Inchon Landings by Bert Hardy, 1951


In 1950, editor of Picture Post Tom Hopkinson sent reporter James Cameron and photographer Bert Hardy to cover the Korean War. Hardy’s photos would result in Hopkinson losing his job for a story documenting the appalling treatment of prisoners by the South Korean Government, an ally of the Western Powers and Hardy’s Korean War photography being banned in Britain during the duration of the war.

Cameron and Hardy accompained U.S. Marines in the first wave of the amphibious landings at Inchon on 15th September 1950 during the Korean War. The landigns were the most powerful sea-borne invasion since D-Day and they were the only British journalists present.

James Cameron remembers:

Bert was, I am sure, as alarmed as I was, but there was one signal difference in our roles: he had to take the pictures, and it was long ago established that one way you cannot take pictures is lying face-down in a hole. I spent considerable periods of time doing that.”

Bert, on the other hand, was plying his trade upright in the open, cursing the military exigencies that had organised this invasion in the middle of the night. One of my enduring memories of that strange occasion is of Bert Hardy on the seawall of Blue Beach, blaspheming among the impossible din, and timing his exposures to the momentary flash of the rockets.”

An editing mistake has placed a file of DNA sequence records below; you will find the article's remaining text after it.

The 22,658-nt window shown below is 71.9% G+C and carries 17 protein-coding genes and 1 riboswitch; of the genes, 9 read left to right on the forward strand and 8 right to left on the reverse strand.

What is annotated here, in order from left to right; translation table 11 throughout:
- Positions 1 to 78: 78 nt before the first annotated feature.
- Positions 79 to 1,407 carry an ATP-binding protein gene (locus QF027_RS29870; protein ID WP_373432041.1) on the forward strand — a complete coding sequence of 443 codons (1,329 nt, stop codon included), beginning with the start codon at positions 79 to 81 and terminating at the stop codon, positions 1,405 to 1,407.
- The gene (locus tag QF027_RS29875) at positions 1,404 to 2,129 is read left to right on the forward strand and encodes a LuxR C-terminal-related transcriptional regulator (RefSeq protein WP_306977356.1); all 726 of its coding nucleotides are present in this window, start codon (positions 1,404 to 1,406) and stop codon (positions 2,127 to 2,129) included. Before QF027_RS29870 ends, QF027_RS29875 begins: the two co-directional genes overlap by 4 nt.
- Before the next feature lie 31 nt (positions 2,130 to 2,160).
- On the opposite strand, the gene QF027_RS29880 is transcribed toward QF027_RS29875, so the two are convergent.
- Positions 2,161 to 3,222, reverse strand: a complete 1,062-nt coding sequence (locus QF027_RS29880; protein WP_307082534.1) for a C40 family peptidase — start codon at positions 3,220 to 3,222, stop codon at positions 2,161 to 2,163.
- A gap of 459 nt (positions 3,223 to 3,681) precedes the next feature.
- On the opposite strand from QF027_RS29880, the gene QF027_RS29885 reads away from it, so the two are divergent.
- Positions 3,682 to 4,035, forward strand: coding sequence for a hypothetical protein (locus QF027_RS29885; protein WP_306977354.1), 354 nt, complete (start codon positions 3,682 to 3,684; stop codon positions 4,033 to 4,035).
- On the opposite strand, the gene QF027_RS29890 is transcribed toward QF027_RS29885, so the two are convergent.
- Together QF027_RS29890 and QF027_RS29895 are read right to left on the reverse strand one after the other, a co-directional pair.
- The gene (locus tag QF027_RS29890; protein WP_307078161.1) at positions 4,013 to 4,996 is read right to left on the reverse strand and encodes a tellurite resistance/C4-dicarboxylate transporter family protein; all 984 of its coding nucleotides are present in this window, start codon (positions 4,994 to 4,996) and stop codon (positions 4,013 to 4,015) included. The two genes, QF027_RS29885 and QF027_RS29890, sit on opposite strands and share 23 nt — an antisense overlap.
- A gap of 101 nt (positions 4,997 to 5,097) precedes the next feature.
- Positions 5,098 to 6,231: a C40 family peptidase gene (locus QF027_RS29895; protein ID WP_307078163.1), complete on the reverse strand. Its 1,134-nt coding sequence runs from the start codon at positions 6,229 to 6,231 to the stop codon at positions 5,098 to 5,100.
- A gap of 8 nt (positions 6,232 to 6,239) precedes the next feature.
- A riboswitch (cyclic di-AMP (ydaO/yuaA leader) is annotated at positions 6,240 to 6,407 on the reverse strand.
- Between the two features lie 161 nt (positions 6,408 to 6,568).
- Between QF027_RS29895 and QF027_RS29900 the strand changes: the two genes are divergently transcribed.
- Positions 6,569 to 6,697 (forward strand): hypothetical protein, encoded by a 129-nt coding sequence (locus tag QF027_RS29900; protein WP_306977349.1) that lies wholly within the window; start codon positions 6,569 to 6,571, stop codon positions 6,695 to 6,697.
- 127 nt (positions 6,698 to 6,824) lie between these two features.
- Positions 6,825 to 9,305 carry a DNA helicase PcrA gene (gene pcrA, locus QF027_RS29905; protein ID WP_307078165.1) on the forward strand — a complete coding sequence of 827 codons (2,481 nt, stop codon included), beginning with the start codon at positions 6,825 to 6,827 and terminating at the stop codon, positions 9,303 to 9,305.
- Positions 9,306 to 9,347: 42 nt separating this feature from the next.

That is the difference between the reporter’s trade and the cameraman’s. His art can never be emotion recalled in tranquillity.

Working with a Contax II 35mm, Hardy was the only photographer in the first wave to obtain any photos in the low light conditions. He had to use speeds as low as 1/25 of a second at f1.4. The American press were working with 5×4 Speed Graphics, with a widest aperture of f4.5, and did not get good photos as they did not work well in the low light.

In London, Tom Hopkinson recalled, “As I turned over Hardy’s prints when they first came out of the darkroom, I knew that I had never had a better picture story in my hands.” Picture Post would publish the Inchon Landings on 7 October 1950, the images winning Bert another Encyclopaedia Britannica award.

The printing was delayed because of the photos Hardy took after the landings which depicted prisoners of war in Pusan (then the only Korean city held by U.N. Forces) in squalor, accompanied by Cameron’s story harshly critical of the Allies, the UN and the Red Cross for giving the South Korean dictatorship a free rein. Picture Post’s soon-to-be ennobled owner objected, and Hopkinson insisted.

After a bitter debate, Hopkinson was sacked. And the magazine went ahead with the Korea story which only contained the Inchon Landings. It touted Gen. MacArthur and covered nine pages. One caustic headline was allowed to be sneaked through: “This is what happens to humanity when it is liberated twice within three months.” After Hopkinson, Post was led by a revolving door of incompetent editors until it finally closed shop in 1957.

Unpublished Korean War photos of Bert Hardy from Pusan here

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